Through the eighties the theory for second order irregular wave generation was developed within the framework of Stokes wave theory This pioneering work, however, is not fully consistent Furthermore, due to the extensive algebra involved, the derived transfer functions appear in an unnecessarily complicated form The present paper develops the full second order wavemaker theory (including superharmonics as well as subharmonics) valid for a variety of different types of wave board motion In addition to the well known transfer functions some new terms evolve These axe related to the first order local disturbances (evanescent modes and accordingly they are significant when the wave board motion makes a poor fit to the velocity profile of the desired progressive wave component This is typically the case for the high-frequency part of a primary wave spectrum when using a piston type wavemaker The transfer functions are given in a relatively simple form by which the computational effort is reduced substantially This enhances the practical computation of second order wavemaker control signals for irregular waves, and no narrow band assumption is needed The software is conveniently included in a PC-based wave generation system - the DHI Wave Synthesizer The validity of the theory is analysed in a number of laboratory wave tests, covering the superharmonic generation for regular waves


First order wavemaker theory corresponding to linearized Stokes theory has long been well established (Havelock, 1929, Biesel, 1951, Ursell et al, 1960, and others, cf the review by Svendsen, 1985) and we shall devote this introduction to second order theories of wave generation]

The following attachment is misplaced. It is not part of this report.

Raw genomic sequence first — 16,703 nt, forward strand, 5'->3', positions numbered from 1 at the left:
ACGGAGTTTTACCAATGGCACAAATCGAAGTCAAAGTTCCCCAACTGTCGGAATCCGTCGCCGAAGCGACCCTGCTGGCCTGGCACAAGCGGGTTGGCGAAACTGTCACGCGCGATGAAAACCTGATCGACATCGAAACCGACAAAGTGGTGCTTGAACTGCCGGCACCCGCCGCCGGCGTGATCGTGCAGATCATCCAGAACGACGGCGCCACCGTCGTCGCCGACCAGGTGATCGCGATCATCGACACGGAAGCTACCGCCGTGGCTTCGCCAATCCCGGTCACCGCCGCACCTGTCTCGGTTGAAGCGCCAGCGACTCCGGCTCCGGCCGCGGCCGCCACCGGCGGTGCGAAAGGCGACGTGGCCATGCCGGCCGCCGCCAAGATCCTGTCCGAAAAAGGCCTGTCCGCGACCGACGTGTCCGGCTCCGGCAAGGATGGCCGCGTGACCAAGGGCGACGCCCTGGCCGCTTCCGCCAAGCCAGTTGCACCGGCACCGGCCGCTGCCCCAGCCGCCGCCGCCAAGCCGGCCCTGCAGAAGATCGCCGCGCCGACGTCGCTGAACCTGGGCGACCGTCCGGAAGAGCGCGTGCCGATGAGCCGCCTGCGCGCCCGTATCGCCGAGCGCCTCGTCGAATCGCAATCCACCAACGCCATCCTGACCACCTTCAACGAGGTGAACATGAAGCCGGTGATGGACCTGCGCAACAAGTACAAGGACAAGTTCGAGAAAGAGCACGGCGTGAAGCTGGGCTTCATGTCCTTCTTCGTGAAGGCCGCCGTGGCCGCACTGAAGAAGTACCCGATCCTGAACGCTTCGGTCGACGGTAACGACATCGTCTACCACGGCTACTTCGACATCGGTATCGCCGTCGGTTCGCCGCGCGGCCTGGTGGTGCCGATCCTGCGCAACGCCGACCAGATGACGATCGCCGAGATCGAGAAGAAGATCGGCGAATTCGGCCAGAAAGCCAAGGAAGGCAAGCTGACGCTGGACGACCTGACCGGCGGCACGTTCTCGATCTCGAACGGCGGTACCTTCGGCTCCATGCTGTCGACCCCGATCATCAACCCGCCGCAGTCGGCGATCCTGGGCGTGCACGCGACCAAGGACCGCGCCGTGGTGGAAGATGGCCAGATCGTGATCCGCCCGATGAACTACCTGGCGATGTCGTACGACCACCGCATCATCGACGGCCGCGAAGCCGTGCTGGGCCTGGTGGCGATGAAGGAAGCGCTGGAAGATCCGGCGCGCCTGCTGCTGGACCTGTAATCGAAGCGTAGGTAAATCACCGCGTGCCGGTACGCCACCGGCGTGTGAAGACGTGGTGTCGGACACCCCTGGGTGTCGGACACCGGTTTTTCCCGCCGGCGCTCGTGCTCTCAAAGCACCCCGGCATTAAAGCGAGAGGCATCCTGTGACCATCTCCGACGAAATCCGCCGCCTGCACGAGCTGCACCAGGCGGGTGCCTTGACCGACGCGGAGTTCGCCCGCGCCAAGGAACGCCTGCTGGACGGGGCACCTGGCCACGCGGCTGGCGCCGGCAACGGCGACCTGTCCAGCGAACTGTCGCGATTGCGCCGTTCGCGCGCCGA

The first step towards the development of wavemaker theory is of cause the knowledge of the underlying wave theory Already in 1847 Stokes gave results for regular waves in terms of a perturbation series using the wave steepness as the small ordering parameter For regular waves only the sum frequencies appear (since the difference frequencies vanish) and Stokes found the resulting superharmonics

Presumably the first approach to second order wavemaker theory was given by Fontanet (1961) for regular waves Using a Lagrangian description he found the spurious superharmonics generated by a purely sinusoidal oscillation of the wave board and gave directions as how to suppress these by adding a superharmonic component to the wavemaker control signal

Recently Hudspeth and Sulisz (1991) derived the complete second order lagrangian theory for regular waves with special emphasis on Stokes drift and return flow in wave flumes The theories of Fontanet (1961) and Hudspeth and Sulisz (1991) appear to be the most complete theoretical developments yet

Madsen (1971) developed an approximate theory for the suppression of spurious superharmomcs in regular waves generated in fairly shallow water

Buhr Hansen et al b975) chose an empirical approach to pursue the second order control signal for regular waves The second order regular wave field generated by a first order control signal has further been studied by Flick and Guza (1980)

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